Dearest EXPLORE reader,
Sometimes I think that I have lived two lives (so far).
That might seem bi-polar, but if you think back on your own life, I bet that you could also identify some different “chapters” of your life that changed and shaped your life in ways that ultimately transformed many things about you. Sometimes I think that you are changed for the better, and unfortunately, sometimes you are changed for the worse.
I think I’ve been changed for both good, and bad.
I was daydreaming the other day and looking at houses that are for sale. It’s fun sometimes just to see what’s out there, what they cost, etc. As I looked at some of these houses, several caught my eye and would be an improvement from my current modest living conditions. I would think “Ya know, that one would actually work AND I can still afford it.” Yes, it costs more than my current home, but I could make the payment. Then I quickly realized that I would shut down the idea because I don’t trust my income anymore. This made me curious as I’ve been 100% self-employed for over 11 years and I’m not broke yet, so I wondered why I would suddenly distrust my income.
The reason why is because one of the unfortunate changes I’ve experienced is that my trust in the stability of life has been eroded due to the past few years. What is here one day, is gone the next. Marriages, jobs, clients, and even people…in the blink of an eye, they can be erased through no fault or action of your own. That’s a crappy perspective, though it’s an honest one. I am a bit relieved to realize, though, that the perspective is mirrored by a positive change in that it has made me immeasurably more thankful for everything that exists around me in this very moment. My house. My family. My job. And you, dear reader, who make this small business operate. So even though I fear that I cling too tightly to things now, I do think it’s good that I’m aware of the fragility of my existence and appreciate it far more.
In my job, I talk to small business owners all day every day. Most are successful people that have worked at their business for a long time, are astute with their strategies, and plan accordingly. Most are thinking 5, 10, and even 20 years down the road with their planning not only for their businesses, but for their lives. They are already talking about their 2020 budgets, what they are going to do in their personal lives in 10 years, and where they ultimately want to retire. I used to think in similar ways. I would think things like “In 5 years, I hope to be doing this or that in business…” or “If I invest my money here, in 20 years it will be worth a whole lot.”
Nowadays, I kind of smirk and chuckle when I hear these types of statements from people because, you see, in “My Life 2.0”, there is no room or space in my consciousness for such foolish statements. Why? Because I have come to learn, unfortunately, that as I sit here typing this I am in good health and might expect to live a long, good life…but that can change literally in an instant. We all know this to be true, but I think our own arrogance tells us “Pfft – you are YOU. You are destined to a long wonderful life!” So while we all know that we could walk outside and be flattened by a dump truck, or the next phone call could be a cancer diagnosis, we tend to shrug these thoughts off and resume our retirement planning.
Not so much for me anymore. In fact, I’ve been changed so much that I have to force myself to engage planning beyond perhaps a few months. While appreciating our present situation is a good thing, my new refusal to make any long term plans is probably not so good. That bill that is due next month? I’ll worry about it one the due date. Retirement? Are you kidding me? My summer vacation plans? Meh – I’ll figure it out when it’s summer. I’m not putting things off, I’m just figuring that I’ll worry about an issue when it’s time to worry about that issue.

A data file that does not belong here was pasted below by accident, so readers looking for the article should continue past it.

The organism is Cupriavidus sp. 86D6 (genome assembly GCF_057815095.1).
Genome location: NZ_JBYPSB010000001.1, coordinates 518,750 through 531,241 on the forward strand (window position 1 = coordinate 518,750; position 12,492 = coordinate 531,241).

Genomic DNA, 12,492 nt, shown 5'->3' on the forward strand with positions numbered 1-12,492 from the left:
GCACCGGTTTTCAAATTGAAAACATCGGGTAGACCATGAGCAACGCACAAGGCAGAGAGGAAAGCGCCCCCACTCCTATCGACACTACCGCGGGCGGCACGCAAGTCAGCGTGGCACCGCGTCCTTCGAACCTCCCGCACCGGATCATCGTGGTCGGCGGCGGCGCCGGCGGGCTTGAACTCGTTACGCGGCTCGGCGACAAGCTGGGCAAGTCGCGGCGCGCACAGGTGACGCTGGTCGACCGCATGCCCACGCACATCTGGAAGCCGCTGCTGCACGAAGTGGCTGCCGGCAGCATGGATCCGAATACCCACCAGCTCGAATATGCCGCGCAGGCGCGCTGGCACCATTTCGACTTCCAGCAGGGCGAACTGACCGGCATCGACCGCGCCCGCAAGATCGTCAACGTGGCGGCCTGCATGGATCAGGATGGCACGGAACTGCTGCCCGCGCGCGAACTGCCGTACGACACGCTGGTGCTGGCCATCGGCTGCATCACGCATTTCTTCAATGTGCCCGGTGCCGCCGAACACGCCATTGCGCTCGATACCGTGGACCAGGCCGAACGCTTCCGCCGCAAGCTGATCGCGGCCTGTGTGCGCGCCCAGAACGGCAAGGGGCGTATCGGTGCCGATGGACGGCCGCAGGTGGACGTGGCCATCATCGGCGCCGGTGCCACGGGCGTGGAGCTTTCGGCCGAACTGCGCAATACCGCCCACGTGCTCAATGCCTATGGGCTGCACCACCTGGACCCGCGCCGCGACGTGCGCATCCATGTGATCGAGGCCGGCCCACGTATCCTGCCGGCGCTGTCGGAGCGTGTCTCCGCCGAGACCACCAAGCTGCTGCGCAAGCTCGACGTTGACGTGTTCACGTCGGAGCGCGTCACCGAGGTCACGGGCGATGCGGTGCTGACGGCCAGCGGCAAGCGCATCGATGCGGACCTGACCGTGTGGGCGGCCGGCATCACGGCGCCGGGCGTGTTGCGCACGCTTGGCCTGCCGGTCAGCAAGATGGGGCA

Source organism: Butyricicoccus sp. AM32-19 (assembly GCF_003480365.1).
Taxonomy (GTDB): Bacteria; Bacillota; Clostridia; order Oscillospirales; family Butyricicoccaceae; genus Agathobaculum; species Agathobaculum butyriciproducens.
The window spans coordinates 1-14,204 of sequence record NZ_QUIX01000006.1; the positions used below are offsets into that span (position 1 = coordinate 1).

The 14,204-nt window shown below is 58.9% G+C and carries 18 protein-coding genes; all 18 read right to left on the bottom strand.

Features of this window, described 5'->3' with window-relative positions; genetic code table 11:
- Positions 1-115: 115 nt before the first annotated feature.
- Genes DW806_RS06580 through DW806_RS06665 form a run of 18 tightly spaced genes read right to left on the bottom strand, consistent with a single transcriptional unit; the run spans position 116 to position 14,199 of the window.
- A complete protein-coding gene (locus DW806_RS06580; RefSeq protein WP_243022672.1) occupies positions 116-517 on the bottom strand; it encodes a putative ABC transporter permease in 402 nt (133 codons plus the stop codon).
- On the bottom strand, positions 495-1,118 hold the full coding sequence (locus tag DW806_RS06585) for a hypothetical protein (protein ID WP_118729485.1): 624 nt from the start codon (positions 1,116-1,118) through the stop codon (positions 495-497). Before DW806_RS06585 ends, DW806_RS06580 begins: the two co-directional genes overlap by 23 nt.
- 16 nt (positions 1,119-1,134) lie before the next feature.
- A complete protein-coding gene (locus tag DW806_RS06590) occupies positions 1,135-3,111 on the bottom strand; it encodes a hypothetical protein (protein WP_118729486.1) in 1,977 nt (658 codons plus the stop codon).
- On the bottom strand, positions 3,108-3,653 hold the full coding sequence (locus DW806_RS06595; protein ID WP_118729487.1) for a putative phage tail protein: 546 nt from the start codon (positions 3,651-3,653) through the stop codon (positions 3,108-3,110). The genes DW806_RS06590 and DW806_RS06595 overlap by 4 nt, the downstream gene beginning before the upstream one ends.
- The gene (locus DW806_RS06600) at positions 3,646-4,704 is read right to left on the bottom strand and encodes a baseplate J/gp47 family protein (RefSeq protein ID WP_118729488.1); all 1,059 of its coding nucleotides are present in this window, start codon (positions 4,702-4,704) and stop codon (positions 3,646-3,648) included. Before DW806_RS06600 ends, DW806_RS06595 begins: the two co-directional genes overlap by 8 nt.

Like every young person, I figured that the older people in my life were no smarter than I, they were simply older. I’m not “old” yet, but it does give me new appreciation for those elders around me. I can think of my 94 year old grandfather who is still as sharp as a tack: I don’t think I’ve ever sat down to ask his advice on things, but maybe I should. Logic would tell me that he has experienced more situations than I have by far, and thus, possesses more knowledge with a perspective I’ve not been given yet. If I’m on Life 2.0, he must be on Life 8.6. I wish I had his knowledge for my Life 2.0 – I bet his knowledge coupled with my Life 2.0 would make me a pretty vibrant and intelligent person. Alas, I do not have his knowledge yet…and won’t…until I get to Life 8.6.
I suppose I don’t really have a moral or even a point to this little column other than I hope that you might lean back in your easy chair and think about what Life Version you are on right now. If you recognize that your life is constantly altering and vacillating with its priorities, you might look at particular situations a bit different. Maybe you’ll find that your priorities might be different if you look around at other people (like me) that have experienced a different life than you and try to apply a different vantage point to your Life 3.X.
Here’s one thing that none of us will argue over: LIFE IS SHORT. It doesn’t matter if it’s 4 years long, 104 years long, the people in both situations were probably ready to carry on longer. And that perspective, as they neared death knowing it was to be soon, is the perspective that we all should have in every single chapter of our lives:
Life is short…and life is precious. Everything else is secondary.
Welcome to December. We close out one year and prepare for a new one. EXPLORE your life this month, open your eyes fully to what you see, and embrace every single part of it. After all it’s your life, and in the end, that’s all you have.